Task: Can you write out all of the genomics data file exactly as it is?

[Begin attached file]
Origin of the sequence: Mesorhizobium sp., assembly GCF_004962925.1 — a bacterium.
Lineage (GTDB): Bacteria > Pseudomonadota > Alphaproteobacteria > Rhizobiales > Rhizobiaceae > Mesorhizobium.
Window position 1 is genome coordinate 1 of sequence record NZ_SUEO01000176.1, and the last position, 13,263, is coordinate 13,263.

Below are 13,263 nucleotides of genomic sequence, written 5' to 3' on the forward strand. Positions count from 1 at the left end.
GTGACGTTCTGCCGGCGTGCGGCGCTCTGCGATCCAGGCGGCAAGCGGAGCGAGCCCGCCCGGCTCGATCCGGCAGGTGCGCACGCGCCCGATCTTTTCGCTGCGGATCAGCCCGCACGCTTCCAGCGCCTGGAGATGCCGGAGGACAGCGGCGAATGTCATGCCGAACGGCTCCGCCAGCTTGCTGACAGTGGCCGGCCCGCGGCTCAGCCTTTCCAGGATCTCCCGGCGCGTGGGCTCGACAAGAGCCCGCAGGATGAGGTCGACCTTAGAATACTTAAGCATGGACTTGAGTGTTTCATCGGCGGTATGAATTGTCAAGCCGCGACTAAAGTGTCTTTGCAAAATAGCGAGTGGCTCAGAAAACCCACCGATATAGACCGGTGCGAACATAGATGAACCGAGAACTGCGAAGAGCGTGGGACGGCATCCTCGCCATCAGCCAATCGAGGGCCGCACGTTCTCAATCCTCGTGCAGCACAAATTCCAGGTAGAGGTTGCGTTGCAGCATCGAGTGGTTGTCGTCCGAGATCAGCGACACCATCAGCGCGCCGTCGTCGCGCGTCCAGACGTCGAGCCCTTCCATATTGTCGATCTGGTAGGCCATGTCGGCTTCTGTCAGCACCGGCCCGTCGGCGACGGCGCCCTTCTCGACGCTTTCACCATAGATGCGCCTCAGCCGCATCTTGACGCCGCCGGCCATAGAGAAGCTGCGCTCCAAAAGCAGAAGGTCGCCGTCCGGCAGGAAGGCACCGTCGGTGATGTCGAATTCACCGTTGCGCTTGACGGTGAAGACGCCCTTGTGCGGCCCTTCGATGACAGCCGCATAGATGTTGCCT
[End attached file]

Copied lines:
Origin of the sequence: Mesorhizobium sp., assembly GCF_004962925.1 — a bacterium.
Lineage (GTDB): Bacteria > Pseudomonadota > Alphaproteobacteria > Rhizobiales > Rhizobiaceae > Mesorhizobium.
Window position 1 is genome coordinate 1 of sequence record NZ_SUEO01000176.1, and the last position, 13,263, is coordinate 13,263.

Below are 13,263 nucleotides of genomic sequence, written 5' to 3' on the forward strand. Positions count from 1 at the left end.
GTGACGTTCTGCCGGCGTGCGGCGCTCTGCGATCCAGGCGGCAAGCGGAGCGAGCCCGCCCGGCTCGATCCGGCAGGTGCGCACGCGCCCGATCTTTTCGCTGCGGATCAGCCCGCACGCTTCCAGCGCCTGGAGATGCCGGAGGACAGCGGCGAATGTCATGCCGAACGGCTCCGCCAGCTTGCTGACAGTGGCCGGCCCGCGGCTCAGCCTTTCCAGGATCTCCCGGCGCGTGGGCTCGACAAGAGCCCGCAGGATGAGGTCGACCTTAGAATACTTAAGCATGGACTTGAGTGTTTCATCGGCGGTATGAATTGTCAAGCCGCGACTAAAGTGTCTTTGCAAAATAGCGAGTGGCTCAGAAAACCCACCGATATAGACCGGTGCGAACATAGATGAACCGAGAACTGCGAAGAGCGTGGGACGGCATCCTCGCCATCAGCCAATCGAGGGCCGCACGTTCTCAATCCTCGTGCAGCACAAATTCCAGGTAGAGGTTGCGTTGCAGCATCGAGTGGTTGTCGTCCGAGATCAGCGACACCATCAGCGCGCCGTCGTCGCGCGTCCAGACGTCGAGCCCTTCCATATTGTCGATCTGGTAGGCCATGTCGGCTTCTGTCAGCACCGGCCCGTCGGCGACGGCGCCCTTCTCGACGCTTTCACCATAGATGCGCCTCAGCCGCATCTTGACGCCGCCGGCCATAGAGAAGCTGCGCTCCAAAAGCAGAAGGTCGCCGTCCGGCAGGAAGGCACCGTCGGTGATGTCGAATTCACCGTTGCGCTTGACGGTGAAGACGCCCTTGTGCGGCCCTTCGATGACAGCCGCATAGATGTTGCCT